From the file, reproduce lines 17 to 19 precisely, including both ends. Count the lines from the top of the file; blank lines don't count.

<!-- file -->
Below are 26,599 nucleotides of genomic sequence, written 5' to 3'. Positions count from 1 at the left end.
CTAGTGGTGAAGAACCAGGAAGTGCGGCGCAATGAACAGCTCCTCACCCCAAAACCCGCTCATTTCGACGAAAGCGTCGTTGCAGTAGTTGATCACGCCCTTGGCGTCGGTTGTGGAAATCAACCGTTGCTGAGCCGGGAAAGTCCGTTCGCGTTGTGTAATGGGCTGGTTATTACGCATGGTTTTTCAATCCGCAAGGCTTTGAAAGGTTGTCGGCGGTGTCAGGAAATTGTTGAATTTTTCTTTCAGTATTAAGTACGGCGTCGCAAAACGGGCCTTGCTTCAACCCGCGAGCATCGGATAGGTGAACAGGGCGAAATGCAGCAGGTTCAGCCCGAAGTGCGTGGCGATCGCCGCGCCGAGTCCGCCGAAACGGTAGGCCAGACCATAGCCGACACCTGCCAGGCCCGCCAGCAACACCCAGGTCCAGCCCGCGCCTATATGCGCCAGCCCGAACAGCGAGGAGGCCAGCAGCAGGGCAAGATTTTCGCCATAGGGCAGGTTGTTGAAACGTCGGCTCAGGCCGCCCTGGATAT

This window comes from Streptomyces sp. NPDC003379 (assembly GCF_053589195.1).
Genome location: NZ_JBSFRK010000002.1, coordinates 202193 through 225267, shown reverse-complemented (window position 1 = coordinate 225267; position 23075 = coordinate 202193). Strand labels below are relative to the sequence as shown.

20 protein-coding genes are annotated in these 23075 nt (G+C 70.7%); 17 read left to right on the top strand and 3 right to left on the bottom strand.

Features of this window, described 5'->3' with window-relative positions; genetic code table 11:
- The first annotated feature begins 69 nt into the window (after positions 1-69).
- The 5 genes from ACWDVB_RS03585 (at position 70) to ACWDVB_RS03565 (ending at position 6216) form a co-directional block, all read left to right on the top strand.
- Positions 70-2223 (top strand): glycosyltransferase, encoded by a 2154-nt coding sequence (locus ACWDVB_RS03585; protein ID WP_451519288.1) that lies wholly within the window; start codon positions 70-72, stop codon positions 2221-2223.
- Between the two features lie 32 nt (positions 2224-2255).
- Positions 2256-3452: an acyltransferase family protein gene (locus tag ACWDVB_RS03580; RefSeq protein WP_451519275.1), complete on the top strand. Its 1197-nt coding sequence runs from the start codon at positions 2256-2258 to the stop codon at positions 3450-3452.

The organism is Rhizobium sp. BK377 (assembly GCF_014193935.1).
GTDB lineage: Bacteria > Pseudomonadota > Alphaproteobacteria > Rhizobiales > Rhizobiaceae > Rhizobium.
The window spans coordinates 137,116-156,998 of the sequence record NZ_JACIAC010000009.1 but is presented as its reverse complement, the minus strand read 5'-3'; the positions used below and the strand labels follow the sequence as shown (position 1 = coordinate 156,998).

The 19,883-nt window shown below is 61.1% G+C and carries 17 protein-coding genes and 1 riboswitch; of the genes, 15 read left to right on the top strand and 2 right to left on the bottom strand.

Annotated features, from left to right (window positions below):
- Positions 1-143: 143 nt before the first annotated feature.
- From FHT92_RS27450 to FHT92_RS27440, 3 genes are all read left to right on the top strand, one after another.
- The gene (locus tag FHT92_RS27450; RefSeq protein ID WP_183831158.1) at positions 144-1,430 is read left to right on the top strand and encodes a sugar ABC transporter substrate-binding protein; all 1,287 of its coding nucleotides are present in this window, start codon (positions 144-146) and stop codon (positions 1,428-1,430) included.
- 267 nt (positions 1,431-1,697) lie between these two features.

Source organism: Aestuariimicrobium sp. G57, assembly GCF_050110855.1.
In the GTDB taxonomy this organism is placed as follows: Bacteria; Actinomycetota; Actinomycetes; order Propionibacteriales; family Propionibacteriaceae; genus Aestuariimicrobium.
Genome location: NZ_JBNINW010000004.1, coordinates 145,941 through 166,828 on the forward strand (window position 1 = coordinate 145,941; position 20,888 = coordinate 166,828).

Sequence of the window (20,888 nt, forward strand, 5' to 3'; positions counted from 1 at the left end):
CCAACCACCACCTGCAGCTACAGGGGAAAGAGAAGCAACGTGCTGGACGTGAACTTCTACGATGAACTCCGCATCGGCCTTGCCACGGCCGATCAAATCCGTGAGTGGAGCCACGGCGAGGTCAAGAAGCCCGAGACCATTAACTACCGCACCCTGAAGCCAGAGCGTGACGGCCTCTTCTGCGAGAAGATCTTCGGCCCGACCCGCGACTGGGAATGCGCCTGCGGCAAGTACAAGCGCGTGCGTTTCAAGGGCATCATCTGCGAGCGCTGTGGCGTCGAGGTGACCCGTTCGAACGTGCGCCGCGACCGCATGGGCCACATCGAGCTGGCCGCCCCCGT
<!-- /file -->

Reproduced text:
- Positions 1-143: 143 nt before the first annotated feature.
- From FHT92_RS27450 to FHT92_RS27440, 3 genes are all read left to right on the top strand, one after another.
- The gene (locus tag FHT92_RS27450; RefSeq protein ID WP_183831158.1) at positions 144-1,430 is read left to right on the top strand and encodes a sugar ABC transporter substrate-binding protein; all 1,287 of its coding nucleotides are present in this window, start codon (positions 144-146) and stop codon (positions 1,428-1,430) included.